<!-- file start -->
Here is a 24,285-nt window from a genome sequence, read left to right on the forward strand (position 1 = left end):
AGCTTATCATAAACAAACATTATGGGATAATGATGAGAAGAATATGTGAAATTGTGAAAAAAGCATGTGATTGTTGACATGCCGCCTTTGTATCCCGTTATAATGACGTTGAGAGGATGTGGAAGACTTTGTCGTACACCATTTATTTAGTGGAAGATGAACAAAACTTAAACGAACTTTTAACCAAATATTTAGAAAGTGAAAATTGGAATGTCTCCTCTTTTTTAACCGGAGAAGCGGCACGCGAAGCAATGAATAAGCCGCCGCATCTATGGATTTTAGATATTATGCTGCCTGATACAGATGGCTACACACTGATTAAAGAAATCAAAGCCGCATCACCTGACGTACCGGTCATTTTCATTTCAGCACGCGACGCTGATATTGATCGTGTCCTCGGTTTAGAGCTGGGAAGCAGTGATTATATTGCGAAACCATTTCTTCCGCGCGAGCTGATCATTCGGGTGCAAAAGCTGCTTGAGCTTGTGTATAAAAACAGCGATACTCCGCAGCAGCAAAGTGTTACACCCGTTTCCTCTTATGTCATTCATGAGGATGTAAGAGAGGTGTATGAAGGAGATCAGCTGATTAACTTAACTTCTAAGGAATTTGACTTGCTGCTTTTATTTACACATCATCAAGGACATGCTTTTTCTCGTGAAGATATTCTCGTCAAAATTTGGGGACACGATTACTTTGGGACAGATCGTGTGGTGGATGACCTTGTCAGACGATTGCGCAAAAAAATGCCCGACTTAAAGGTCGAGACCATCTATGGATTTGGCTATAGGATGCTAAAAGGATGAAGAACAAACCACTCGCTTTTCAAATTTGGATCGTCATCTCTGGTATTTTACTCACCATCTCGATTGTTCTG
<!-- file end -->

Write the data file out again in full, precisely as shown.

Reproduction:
Here is a 24,285-nt window from a genome sequence, read left to right on the forward strand (position 1 = left end):
AGCTTATCATAAACAAACATTATGGGATAATGATGAGAAGAATATGTGAAATTGTGAAAAAAGCATGTGATTGTTGACATGCCGCCTTTGTATCCCGTTATAATGACGTTGAGAGGATGTGGAAGACTTTGTCGTACACCATTTATTTAGTGGAAGATGAACAAAACTTAAACGAACTTTTAACCAAATATTTAGAAAGTGAAAATTGGAATGTCTCCTCTTTTTTAACCGGAGAAGCGGCACGCGAAGCAATGAATAAGCCGCCGCATCTATGGATTTTAGATATTATGCTGCCTGATACAGATGGCTACACACTGATTAAAGAAATCAAAGCCGCATCACCTGACGTACCGGTCATTTTCATTTCAGCACGCGACGCTGATATTGATCGTGTCCTCGGTTTAGAGCTGGGAAGCAGTGATTATATTGCGAAACCATTTCTTCCGCGCGAGCTGATCATTCGGGTGCAAAAGCTGCTTGAGCTTGTGTATAAAAACAGCGATACTCCGCAGCAGCAAAGTGTTACACCCGTTTCCTCTTATGTCATTCATGAGGATGTAAGAGAGGTGTATGAAGGAGATCAGCTGATTAACTTAACTTCTAAGGAATTTGACTTGCTGCTTTTATTTACACATCATCAAGGACATGCTTTTTCTCGTGAAGATATTCTCGTCAAAATTTGGGGACACGATTACTTTGGGACAGATCGTGTGGTGGATGACCTTGTCAGACGATTGCGCAAAAAAATGCCCGACTTAAAGGTCGAGACCATCTATGGATTTGGCTATAGGATGCTAAAAGGATGAAGAACAAACCACTCGCTTTTCAAATTTGGATCGTCATCTCTGGTATTTTACTCACCATCTCGATTGTTCTG